Dr. Uri Alon Named as ISCB 2004 Overton Prize Winner

The International Society for Computational Biology (ISCB) has announced that Uri Alon, senior scientist at the Weizmann Institute of Science in Israel, will receive the 2004 Overton Prize.

"Uri Alon epitomizes the spirit of the Overton Prize. Despite being in a relatively early stage of his career, he has made significant contributions to computational biology, particularly in the areas of network motifs and the design principles of biological networks," said Larry Hunter of the University of Colorado Health Sciences Center, chair of the ISCB Awards Committee.

The Overton Prize was established by the ISCB in memory of G. Christian Overton, a major contributor to the field of bioinformatics and member of the ISCB Board of Directors who died unexpectedly in 2000. The prize is awarded for outstanding accomplishment to a scientist in the early- to mid-stage of his or her career who has already made a significant contribution to the field of computational biology through research, education, service, or a combination of the three.

The prize will be awarded at the ISCB's annual meeting, Intelligent Systems for Molecular Biology (ISMB) to be held in conjunction with the European Conference on Computational Biology (ECCB), in Glasgow, Scotland, from July 31 to August 4. Alon will deliver the annual Overton keynote lecture, entitled "Design principles of biological networks," at 08:30 on August 4 at this summer's conference.

Alon received his PhD in theoretical physics from the Weizmann Institute, where he studied statistical mechanics and hydrodynamics. During Alon's graduate studies he became intrigued by the biological sciences after reading a biology textbook. Subsequently, he headed for his postdoctoral studies at Princeton determined to learn experimental biology.

"It was like a thriller with miracles on each page!" Alon said. "It was nothing like physics, where matter just sits there--biology is matter that dances, machines that effortlessly self assemble, function perfectly in the noisy chemical soup of the cell, and then dissolve when not needed." He credits Dov Shvarts of the Negev Nuclear Research Center, David Mukamel of The Weizmann Institute, and Stan Leibler of the Rockefeller University for providing significant career guidance and inspiration.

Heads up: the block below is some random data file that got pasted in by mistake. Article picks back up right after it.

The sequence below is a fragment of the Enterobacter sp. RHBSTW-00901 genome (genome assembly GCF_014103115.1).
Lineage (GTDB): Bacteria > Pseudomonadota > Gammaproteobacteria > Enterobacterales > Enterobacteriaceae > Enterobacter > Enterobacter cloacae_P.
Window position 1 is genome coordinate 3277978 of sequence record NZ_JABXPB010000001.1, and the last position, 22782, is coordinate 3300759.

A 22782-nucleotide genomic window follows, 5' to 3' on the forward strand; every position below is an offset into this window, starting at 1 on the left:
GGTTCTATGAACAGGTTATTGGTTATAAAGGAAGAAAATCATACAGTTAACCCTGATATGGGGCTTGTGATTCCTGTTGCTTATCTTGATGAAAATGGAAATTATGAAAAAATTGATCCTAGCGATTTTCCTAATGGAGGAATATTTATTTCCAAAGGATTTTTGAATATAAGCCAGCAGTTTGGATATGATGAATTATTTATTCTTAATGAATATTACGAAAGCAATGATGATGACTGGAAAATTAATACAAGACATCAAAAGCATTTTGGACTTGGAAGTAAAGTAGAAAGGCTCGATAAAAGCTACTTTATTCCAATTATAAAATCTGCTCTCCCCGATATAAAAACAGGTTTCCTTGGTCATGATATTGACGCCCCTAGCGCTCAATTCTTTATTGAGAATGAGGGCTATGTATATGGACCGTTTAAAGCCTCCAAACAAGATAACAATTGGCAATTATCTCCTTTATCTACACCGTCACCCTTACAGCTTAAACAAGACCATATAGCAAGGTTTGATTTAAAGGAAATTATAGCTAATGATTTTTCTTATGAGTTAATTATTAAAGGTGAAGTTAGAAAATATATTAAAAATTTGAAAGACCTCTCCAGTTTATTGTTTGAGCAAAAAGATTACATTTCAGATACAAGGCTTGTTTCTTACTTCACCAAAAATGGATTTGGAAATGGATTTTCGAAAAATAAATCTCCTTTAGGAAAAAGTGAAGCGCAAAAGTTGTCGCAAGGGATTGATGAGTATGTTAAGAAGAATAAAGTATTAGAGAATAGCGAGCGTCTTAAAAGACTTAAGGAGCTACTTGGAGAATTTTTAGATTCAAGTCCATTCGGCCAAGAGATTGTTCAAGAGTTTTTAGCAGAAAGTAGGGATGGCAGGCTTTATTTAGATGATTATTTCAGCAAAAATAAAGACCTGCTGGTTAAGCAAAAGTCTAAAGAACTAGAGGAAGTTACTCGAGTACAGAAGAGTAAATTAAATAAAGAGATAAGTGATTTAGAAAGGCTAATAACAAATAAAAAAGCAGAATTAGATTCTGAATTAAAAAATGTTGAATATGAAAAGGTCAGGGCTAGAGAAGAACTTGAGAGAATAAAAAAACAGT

Since 2000, Alon’s lab at Weizmann has studied gene regulation networks experimentally and theoretically, using E. coli and mammalian cell-lines as model systems. His research employs accurate, high temporal-resolution measurement of gene expression from living cells and mathematical modeling to discover the design principles of biological networks. This led to the definition of "network motifs," recurring circuit patterns in biological networks, and experimental demonstration of their information-processing functions.

"Biological networks pose a challenge to science that has never yet been addressed--understanding a system with thousands of heavily interacting components, none of which can be neglected. This at first blush seems impossible," said Alon. "But the fact that these networks evolved to function appears--to us optimists at least--to have a surprising side-effect: it makes their structure understandable to human beings."

"If we manage to understand these networks, and the basic principles that make them tick, it will be the first time science has comprehended a truly complex natural system. This may open up possibilities for understanding complex networks of the type that occur in the tough and crucial sciences of the 21st century, such as ecology and sociology."

Among his most recent publications this year are the “Dynamics of the p53-Mdm2 feedback loop in living cells,” in Nature Genetics and “Super-families of evolved and designed networks,” in Science.